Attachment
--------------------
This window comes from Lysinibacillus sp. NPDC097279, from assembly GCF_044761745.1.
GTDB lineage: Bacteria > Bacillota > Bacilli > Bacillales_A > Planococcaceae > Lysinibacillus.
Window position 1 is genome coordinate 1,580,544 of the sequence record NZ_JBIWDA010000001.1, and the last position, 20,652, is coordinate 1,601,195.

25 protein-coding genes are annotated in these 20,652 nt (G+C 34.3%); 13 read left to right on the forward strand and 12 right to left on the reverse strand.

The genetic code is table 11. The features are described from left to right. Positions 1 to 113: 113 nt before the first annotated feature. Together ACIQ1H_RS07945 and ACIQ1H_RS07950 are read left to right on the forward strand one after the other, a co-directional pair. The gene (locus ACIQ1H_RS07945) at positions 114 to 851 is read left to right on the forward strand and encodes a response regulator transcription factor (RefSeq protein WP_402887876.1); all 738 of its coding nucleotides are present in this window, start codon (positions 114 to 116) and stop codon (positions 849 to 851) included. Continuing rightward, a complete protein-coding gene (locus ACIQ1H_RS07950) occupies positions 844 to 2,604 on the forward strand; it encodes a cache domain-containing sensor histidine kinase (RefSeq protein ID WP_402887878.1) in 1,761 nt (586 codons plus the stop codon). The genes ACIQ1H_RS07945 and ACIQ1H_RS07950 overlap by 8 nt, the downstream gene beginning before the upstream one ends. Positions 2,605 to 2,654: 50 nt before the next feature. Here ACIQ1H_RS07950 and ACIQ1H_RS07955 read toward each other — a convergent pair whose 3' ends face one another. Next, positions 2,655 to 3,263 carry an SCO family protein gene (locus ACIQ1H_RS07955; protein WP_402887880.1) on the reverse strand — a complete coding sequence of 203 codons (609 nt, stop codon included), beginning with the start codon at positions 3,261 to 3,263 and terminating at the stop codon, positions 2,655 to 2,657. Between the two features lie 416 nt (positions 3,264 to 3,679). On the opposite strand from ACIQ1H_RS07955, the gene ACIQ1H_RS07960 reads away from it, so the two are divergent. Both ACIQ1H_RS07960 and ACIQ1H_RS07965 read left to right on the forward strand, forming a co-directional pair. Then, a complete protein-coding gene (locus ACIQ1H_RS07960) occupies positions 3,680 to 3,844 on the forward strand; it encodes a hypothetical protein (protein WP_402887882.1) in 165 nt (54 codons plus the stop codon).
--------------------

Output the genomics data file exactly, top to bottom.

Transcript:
This window comes from Lysinibacillus sp. NPDC097279, from assembly GCF_044761745.1.
GTDB lineage: Bacteria > Bacillota > Bacilli > Bacillales_A > Planococcaceae > Lysinibacillus.
Window position 1 is genome coordinate 1,580,544 of the sequence record NZ_JBIWDA010000001.1, and the last position, 20,652, is coordinate 1,601,195.

25 protein-coding genes are annotated in these 20,652 nt (G+C 34.3%); 13 read left to right on the forward strand and 12 right to left on the reverse strand.

The genetic code is table 11. The features are described from left to right. Positions 1 to 113: 113 nt before the first annotated feature. Together ACIQ1H_RS07945 and ACIQ1H_RS07950 are read left to right on the forward strand one after the other, a co-directional pair. The gene (locus ACIQ1H_RS07945) at positions 114 to 851 is read left to right on the forward strand and encodes a response regulator transcription factor (RefSeq protein WP_402887876.1); all 738 of its coding nucleotides are present in this window, start codon (positions 114 to 116) and stop codon (positions 849 to 851) included. Continuing rightward, a complete protein-coding gene (locus ACIQ1H_RS07950) occupies positions 844 to 2,604 on the forward strand; it encodes a cache domain-containing sensor histidine kinase (RefSeq protein ID WP_402887878.1) in 1,761 nt (586 codons plus the stop codon). The genes ACIQ1H_RS07945 and ACIQ1H_RS07950 overlap by 8 nt, the downstream gene beginning before the upstream one ends. Positions 2,605 to 2,654: 50 nt before the next feature. Here ACIQ1H_RS07950 and ACIQ1H_RS07955 read toward each other — a convergent pair whose 3' ends face one another. Next, positions 2,655 to 3,263 carry an SCO family protein gene (locus ACIQ1H_RS07955; protein WP_402887880.1) on the reverse strand — a complete coding sequence of 203 codons (609 nt, stop codon included), beginning with the start codon at positions 3,261 to 3,263 and terminating at the stop codon, positions 2,655 to 2,657. Between the two features lie 416 nt (positions 3,264 to 3,679). On the opposite strand from ACIQ1H_RS07955, the gene ACIQ1H_RS07960 reads away from it, so the two are divergent. Both ACIQ1H_RS07960 and ACIQ1H_RS07965 read left to right on the forward strand, forming a co-directional pair. Then, a complete protein-coding gene (locus ACIQ1H_RS07960) occupies positions 3,680 to 3,844 on the forward strand; it encodes a hypothetical protein (protein WP_402887882.1) in 165 nt (54 codons plus the stop codon).